Our itinerary: from Karakol to Altyn Arashan
Day 1: Karakol – Sirota camp, via Karakol valley
Duration: 7 hours
Elevation gain: +1100m
Highest position: 2900m
Woken up at 8AM, we left Karakol at 9AM: despite the rain falling this day, we were very motivated and ready to face the mountains. We walked a little (a lot) to get out of the village, to hitchhike and find a car that will take us to the national park entrance. Once the entrance fee paid, we were able to walk (under a beautiful sun this time) along the Karakol river. This walk turned out to be long and without much interest, except when the river widens and branches off at the bottom of the valley: we found the perfect “postcard landscape”, with horses grazing peacefully in the middle of mountains and green fir trees. Arriving near the intersection with the hiking trail leading to Ala Kul, we came across some 4x4s: too bad, we could have been lifted ahead instead of getting tired! If you have the opportunity, don’t hesitate to hitch a 4×4, or negotiate with the driver.
For us, adventure really began when we crossed the small wooden bridge to find ourselves on a barely marked path in the middle of a dense forest. We even ended up triggering our GPS position and following the path indicated on our offline map… This time, it went up: we walked slowly, at our own pace. After the forest, we found a large clearing populated by dozens of marmots. The monotony gives way to wonder, the landscapes change quickly: mud, dust, grass, rock; experiencing these with our tired feet but wide open eyes… We hoisted ourselves up as best we can on the rocks, guided by cairns and a few blue painted arrows announcing the next camp. After hiking around the mountain side, we saw instantly Sirota camp located on a flat piece of land: there were yurts, occupied by Sasha’s family (they rent some of them to travelers) and a wooden hut 15 minutes walk away. You can camp there free of charge with your own equipment, and enjoy a table and logs by the fire. It was for us a good timing: a rain shower had started to fall on us, leaving us soaked in less time than it took to set up our tent…. First sheltered under a yurt thanks to Sasha, then shacked with dried fruits, we finally joined a group of hikers around the fire – a hot tea in one hand, our socks to dry in the other.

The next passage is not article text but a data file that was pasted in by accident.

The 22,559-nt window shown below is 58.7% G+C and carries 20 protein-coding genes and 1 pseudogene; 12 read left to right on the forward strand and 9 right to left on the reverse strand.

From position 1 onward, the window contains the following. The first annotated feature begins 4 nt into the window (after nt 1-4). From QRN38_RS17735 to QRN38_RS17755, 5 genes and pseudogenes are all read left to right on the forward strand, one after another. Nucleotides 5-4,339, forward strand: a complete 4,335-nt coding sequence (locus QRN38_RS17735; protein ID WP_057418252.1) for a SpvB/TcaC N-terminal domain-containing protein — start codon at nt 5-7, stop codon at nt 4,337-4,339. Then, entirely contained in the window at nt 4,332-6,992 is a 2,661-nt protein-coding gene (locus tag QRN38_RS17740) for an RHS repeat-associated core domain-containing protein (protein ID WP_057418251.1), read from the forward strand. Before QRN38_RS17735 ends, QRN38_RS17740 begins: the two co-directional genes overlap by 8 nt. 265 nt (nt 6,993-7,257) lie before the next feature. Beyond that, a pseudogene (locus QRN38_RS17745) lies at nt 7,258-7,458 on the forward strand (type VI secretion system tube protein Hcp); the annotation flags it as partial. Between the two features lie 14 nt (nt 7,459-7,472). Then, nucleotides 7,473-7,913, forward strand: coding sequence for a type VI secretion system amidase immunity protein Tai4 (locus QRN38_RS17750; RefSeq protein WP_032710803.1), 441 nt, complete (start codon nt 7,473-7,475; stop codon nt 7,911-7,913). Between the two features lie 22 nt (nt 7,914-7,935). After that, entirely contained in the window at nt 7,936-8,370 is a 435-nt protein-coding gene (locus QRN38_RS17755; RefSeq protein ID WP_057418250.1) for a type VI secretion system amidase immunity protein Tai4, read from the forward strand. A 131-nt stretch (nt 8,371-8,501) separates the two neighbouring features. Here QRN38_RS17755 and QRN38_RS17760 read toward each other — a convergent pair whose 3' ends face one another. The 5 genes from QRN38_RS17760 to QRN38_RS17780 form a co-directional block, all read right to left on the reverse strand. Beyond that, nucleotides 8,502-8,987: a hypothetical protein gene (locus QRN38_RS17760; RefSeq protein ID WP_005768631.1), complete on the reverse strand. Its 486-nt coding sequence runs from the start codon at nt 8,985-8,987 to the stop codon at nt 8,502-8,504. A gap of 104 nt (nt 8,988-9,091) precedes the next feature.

Day 2: Sirota camp – Ala Kul pass – Altyn Arashan
Duration: 9 to 11 hours
Elevation gain: +965m/-1465m
Highest position: 3965m
We didn’t waste time the next day; packing up the tent, eating an express breakfast and putting on hiking boots. It was a busy day: a long hike to the pass, then a big descent before reaching Altyn Arashan. We started the first ascent along the river, leading to the famous Ala Kul lake: short breathes, we stopped often, praying very hard for the big grey clouds to go away. If the hike has warmed us up, what can we say about the last 100 meters which turn out to be at the limit of climbing a steep cliff? In spite of the difficulty, we enjoyed the view of the green valley, torrents of the Kurgak Tor river, waterfalls from the eternal snow…
After our well-deserved break at the lake, we followed the path towards the Ala Kul pass. Even if the path was less steep and the ascent less painful, our legs can hardly bear the 400m elevation gain after a first ascent to reach the lake. We take the time to hike slowly, drinking and eating regularly – but above all, to admire Ala Kul turquoise waters in the middle of the snowy summits. Arriving at the pass, it was a total release: no more burning thighs, hello to our hearty picnic – sitting at 3965m altitude; alone, silent in front of the majestic Kyrgyz mountains…